February 22, 2009

HP imposes staff wage cuts

Hewlett-Packard workers fired up their PCs Friday morning to find a long memo from Mark Hurd explaining why he was imposing wide-ranging pay cuts in an effort to prevent further job losses at the computer vendor.

HP CEO Hurd told employees yesterday that no more jobs would be axed for the foreseeable future. Instead he applied salary reductions across the board.

Executive council members will have base pay trimmed by 15 per cent; other execs will see base pay reduced by 10 per cent; “exempt employees” base salary takes a five per cent hit; and “non-exempt employees” base pay drops 2.5 per cent.

Source: The Register


  1. That is a much better solution than layoffs. I like how they structure the cuts.

    Comment by myphotoscout — February 22, 2009 @ 10:58 pm | Reply

  2. Whats teh guarantee that there will not be any lyoffs after the pay cuts??

    Comment by Raj — February 22, 2009 @ 11:21 pm | Reply

  3. EDS is sinking togather with HP

    Comment by Roonie — February 23, 2009 @ 12:14 am | Reply

  4. Much better that layoffs? They already fired 20,000 people last year!
    Mister Hurd offered to cut his own base pay with 20%, wow what an offer! And the employees will only loose 2.5% TO 5%… Sounds fantastic. But let’s look into this: HP gave Mark Hurd $25.4 million in cash last year, including his $1.45 million base salary plus $23.9 million in bonus money. Now for a little calculation: 20% off his base pay of $1,450,000 is $290,000. But compared to his total compensation ($42,514,524 in 2008), $290,000 is LESS than ONE PER CENT.
    And he even won’t gauarantee that people who VOLUNTEER to get a pay cut will keep their job. He doesn’t even guarantees that this is only a temporary measure. A load of BS if you ask me. Don’t be fooled by this lying XXX.
    BTW: he drives a company car, a company plane, eats for free, has $2,000,000 stock options, free insurance, free pension fund plan, free who knows what.

    Comment by Mike NURD — February 23, 2009 @ 5:51 am | Reply

  5. #2 There’s no guarantee, of course. But the less employees earn, the less there’s incentive to lay them off. Asymptotically, if everyone is paid $0, nobody is going to be laid off.

    Comment by Kris K. — February 23, 2009 @ 7:39 am | Reply

  6. They continue to do layoffs related to the EDS integration, and are looking at job architecture to find a way to do demotions too. People will not automatically see their pay increased by the percentage taken when the economy turns around. Hurd did away with the pension program and retiree health benefits a few years earlier for rank and file employees (he and senior execs still have these things, however). Factoring in the lost benefits, some people are probably making less than they did a decade ago. Also, HP is reserving the right to do additional layoffs that are not related to EDS if the economy continues to tank.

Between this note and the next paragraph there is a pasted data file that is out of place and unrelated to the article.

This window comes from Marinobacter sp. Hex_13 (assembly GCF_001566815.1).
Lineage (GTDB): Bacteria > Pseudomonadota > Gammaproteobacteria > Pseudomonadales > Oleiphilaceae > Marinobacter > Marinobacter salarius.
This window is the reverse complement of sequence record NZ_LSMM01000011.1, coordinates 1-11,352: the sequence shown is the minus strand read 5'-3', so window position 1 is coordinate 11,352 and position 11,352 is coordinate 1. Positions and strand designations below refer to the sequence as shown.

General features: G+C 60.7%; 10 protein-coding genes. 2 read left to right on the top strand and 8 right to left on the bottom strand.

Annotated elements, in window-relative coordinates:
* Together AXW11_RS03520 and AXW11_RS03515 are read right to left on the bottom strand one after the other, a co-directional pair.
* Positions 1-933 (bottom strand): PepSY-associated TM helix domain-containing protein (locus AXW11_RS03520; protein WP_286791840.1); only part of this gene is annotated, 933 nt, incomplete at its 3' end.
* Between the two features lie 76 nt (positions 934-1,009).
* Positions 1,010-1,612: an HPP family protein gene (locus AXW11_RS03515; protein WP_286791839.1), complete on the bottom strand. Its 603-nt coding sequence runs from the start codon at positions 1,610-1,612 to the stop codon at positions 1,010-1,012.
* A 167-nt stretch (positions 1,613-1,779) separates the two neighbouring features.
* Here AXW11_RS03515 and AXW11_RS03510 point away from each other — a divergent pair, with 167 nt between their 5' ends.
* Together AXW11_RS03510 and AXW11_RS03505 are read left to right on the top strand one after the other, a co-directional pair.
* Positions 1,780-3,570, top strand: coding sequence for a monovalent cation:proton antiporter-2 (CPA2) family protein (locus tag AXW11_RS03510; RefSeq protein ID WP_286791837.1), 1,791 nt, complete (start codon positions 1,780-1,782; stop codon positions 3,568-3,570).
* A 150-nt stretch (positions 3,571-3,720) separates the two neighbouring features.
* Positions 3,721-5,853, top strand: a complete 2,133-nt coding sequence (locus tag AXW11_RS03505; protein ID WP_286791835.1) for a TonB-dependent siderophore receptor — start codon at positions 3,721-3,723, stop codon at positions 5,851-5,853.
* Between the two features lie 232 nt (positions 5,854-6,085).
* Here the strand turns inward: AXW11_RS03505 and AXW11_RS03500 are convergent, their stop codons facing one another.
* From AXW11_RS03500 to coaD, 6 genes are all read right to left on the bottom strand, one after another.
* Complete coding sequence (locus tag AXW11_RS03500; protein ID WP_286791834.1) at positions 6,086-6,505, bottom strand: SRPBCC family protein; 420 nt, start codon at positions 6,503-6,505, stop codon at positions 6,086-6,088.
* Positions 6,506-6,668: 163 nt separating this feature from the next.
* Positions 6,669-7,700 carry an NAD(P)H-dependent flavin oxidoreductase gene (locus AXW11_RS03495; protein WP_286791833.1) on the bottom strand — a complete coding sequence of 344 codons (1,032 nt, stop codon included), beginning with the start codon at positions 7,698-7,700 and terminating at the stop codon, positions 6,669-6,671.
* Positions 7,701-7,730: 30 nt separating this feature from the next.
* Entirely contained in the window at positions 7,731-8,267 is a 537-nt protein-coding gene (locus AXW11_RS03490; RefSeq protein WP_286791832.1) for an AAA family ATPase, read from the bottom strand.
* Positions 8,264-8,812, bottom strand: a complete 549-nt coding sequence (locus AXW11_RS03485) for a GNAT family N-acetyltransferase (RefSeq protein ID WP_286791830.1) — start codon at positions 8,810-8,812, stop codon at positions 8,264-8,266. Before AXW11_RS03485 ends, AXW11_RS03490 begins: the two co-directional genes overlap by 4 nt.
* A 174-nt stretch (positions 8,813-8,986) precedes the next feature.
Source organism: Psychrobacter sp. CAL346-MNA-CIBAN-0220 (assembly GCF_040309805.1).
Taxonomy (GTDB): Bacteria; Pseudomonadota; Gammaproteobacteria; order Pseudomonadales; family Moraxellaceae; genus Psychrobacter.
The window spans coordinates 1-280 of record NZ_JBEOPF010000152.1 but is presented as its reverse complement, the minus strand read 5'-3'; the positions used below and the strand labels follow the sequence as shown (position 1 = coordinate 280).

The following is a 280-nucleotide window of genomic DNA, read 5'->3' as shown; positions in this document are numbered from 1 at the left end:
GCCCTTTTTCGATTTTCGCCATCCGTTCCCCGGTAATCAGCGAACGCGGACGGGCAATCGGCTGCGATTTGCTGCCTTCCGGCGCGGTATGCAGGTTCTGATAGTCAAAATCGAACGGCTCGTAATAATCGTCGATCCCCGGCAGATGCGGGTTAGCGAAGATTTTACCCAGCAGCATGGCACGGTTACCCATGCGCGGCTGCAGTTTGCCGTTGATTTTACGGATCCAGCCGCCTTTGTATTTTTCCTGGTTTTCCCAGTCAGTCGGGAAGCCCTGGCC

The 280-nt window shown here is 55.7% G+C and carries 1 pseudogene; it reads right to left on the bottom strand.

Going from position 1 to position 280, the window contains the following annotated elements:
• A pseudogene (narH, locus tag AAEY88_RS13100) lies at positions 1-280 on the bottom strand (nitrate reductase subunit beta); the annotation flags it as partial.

Comment by Sbernicca — February 23, 2009 @ 10:57 am | Reply

  7. The question is will HP lay off the same number of employees they were going to anyway (as many as HP can) and THEN lower everyone elses pay. I would gladly take a pay decrease in this economy in order to secure my job, but if this is just a ploy to lower salaries while HP continues figuring out how to ship more jobs to third world countries then Mark should be tarred and feathered for the traitor to the United States citizen that he is!

    Comment by John W — February 23, 2009 @ 5:27 pm | Reply

  8. Which divisions within HP-EDS will be affected the most?

    Comment by Ricky Myers — February 23, 2009 @ 8:43 pm | Reply

  9. I attended the Town-Hall meeting this afternoon in the Sacramento, CA area. While there was a seemingly simple effort made to answer questions, we could have received the same information via e-mail! The very same way the pay reduction was announced to thousands of loyal employees! There was less information shared today than in the long e-mail sent by Mike Hurk, cleverly disguising the forthcoming pay reductions. We were told mid to late last year that there would be no wage increases (raises, pay for performance…whatever it is you wish to call it) until some time in 2010. While that was a hard pill to swallow and made us feel a bit underappreciated, we were thankful for our positions and benefits and trudged forward. We continued to capture new business and then the BIG news… HP was buying EDS for a record breaking 13.9 billion dollars. WooHoo, things could only look up…RIGHT?! WRONG! Now don’t get me wrong, I don’t blame this recession on my employers and I know that they, just like all of us have to find ways to meet obligations on a regular basis. They have failed us here. We still have Executive staff collecting large bonus funds, so the bottom line is that their “reductions of 20%-10%” is solely from their EDS salaries, equaling much less than their proposed cuts. Why weren’t the millions of dollars in bonus funds included? This helps create a “total” wage for these folks. My entire wage is up for grabs! I am bringing this down to the “bread and butter” folks here… We get an electric bill, a phone bill, a car or home note in the mail… Can we tell the folks who provide our services that “due to a larger than anticipated loss this quarter, we cannot pay you for all of the services you have provided to us?” We all know that it just won’t work that way.